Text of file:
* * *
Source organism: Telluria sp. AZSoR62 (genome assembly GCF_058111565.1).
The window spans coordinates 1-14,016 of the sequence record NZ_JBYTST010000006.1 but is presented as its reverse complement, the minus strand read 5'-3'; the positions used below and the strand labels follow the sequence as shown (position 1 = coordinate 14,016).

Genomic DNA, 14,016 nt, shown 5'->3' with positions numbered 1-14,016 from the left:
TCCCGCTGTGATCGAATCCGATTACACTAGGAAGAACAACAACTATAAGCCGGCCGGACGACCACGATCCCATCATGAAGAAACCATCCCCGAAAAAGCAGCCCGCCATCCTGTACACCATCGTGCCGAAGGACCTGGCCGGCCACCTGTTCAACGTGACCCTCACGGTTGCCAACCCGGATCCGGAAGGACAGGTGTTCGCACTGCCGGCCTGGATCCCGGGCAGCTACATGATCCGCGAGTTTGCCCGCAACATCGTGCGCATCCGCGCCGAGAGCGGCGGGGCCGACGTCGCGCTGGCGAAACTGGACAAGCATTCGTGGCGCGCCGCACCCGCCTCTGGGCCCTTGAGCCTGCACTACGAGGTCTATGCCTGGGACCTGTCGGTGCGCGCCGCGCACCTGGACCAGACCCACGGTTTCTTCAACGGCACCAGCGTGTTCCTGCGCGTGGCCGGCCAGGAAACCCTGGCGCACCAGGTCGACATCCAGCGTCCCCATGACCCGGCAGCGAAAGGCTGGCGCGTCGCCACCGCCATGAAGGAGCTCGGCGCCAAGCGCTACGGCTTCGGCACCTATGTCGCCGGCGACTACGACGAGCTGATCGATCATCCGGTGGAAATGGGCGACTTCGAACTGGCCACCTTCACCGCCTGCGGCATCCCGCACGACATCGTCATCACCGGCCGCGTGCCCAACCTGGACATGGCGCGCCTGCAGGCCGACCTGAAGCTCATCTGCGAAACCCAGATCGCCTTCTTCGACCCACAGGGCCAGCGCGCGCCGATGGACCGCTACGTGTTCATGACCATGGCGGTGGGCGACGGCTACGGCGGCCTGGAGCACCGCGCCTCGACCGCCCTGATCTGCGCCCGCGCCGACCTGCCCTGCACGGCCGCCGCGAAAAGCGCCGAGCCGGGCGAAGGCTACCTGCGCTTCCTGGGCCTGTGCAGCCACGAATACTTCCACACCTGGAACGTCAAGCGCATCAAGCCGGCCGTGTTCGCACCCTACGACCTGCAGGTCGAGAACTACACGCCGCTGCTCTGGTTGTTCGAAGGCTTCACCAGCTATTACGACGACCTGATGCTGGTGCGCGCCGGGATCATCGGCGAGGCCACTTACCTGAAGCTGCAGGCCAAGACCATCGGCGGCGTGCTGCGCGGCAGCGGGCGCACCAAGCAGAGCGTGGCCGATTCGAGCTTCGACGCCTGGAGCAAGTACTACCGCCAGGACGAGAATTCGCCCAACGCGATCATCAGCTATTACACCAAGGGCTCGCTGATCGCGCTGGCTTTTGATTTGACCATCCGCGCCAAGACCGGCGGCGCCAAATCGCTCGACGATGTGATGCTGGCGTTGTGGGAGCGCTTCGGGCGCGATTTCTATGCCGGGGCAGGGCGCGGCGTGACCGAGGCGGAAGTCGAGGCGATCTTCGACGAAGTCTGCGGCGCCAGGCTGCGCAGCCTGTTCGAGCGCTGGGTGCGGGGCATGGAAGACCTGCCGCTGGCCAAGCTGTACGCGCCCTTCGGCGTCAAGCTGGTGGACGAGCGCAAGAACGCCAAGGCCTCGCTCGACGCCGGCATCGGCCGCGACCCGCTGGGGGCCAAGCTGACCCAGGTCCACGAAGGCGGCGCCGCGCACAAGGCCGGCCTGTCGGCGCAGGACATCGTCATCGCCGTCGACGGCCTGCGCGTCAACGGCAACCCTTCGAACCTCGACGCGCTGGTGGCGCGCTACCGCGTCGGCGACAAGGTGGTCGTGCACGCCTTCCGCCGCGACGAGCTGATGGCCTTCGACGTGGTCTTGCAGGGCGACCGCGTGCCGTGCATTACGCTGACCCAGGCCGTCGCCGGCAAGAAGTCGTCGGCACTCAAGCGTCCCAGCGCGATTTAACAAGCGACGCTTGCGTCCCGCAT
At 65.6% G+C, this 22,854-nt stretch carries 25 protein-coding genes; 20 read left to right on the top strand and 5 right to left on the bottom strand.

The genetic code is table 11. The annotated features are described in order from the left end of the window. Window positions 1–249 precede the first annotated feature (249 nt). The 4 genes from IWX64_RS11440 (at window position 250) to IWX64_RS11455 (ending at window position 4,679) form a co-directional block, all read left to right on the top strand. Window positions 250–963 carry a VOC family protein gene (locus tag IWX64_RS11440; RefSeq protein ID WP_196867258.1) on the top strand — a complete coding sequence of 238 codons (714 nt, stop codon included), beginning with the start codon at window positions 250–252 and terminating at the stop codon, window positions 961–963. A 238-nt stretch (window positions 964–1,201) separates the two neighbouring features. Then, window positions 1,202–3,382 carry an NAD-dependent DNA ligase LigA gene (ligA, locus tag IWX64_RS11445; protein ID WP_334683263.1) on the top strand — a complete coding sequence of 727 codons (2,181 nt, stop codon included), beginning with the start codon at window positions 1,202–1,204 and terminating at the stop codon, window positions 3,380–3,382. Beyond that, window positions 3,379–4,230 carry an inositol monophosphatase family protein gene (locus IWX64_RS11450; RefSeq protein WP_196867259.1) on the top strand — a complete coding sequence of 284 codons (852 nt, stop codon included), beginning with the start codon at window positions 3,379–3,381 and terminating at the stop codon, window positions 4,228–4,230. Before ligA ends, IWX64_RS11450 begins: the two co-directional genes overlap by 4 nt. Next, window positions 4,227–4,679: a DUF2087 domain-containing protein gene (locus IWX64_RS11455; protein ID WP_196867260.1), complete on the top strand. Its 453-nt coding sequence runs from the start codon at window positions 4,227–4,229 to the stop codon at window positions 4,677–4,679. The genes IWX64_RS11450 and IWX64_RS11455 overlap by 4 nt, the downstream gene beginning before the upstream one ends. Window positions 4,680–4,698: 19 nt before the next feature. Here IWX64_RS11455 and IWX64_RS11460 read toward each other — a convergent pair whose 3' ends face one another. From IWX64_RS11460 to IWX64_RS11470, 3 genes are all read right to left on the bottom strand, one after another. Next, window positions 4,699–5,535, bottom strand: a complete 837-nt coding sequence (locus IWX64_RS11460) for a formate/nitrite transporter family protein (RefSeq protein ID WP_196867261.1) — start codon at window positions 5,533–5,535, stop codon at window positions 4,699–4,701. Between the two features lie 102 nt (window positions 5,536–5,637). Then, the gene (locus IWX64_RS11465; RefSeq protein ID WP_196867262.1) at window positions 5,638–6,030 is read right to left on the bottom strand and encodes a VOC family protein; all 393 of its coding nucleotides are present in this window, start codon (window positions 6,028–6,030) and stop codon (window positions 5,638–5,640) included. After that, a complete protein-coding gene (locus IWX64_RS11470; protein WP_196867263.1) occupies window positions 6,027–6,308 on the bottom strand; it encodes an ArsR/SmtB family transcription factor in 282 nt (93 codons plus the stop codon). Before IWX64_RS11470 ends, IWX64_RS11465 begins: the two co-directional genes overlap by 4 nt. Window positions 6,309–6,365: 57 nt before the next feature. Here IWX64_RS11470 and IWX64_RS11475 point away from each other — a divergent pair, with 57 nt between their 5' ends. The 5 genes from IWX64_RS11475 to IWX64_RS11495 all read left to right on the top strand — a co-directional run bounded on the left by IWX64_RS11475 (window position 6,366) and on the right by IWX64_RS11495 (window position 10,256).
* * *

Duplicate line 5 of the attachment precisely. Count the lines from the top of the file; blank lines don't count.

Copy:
At 65.6% G+C, this 22,854-nt stretch carries 25 protein-coding genes; 20 read left to right on the top strand and 5 right to left on the bottom strand.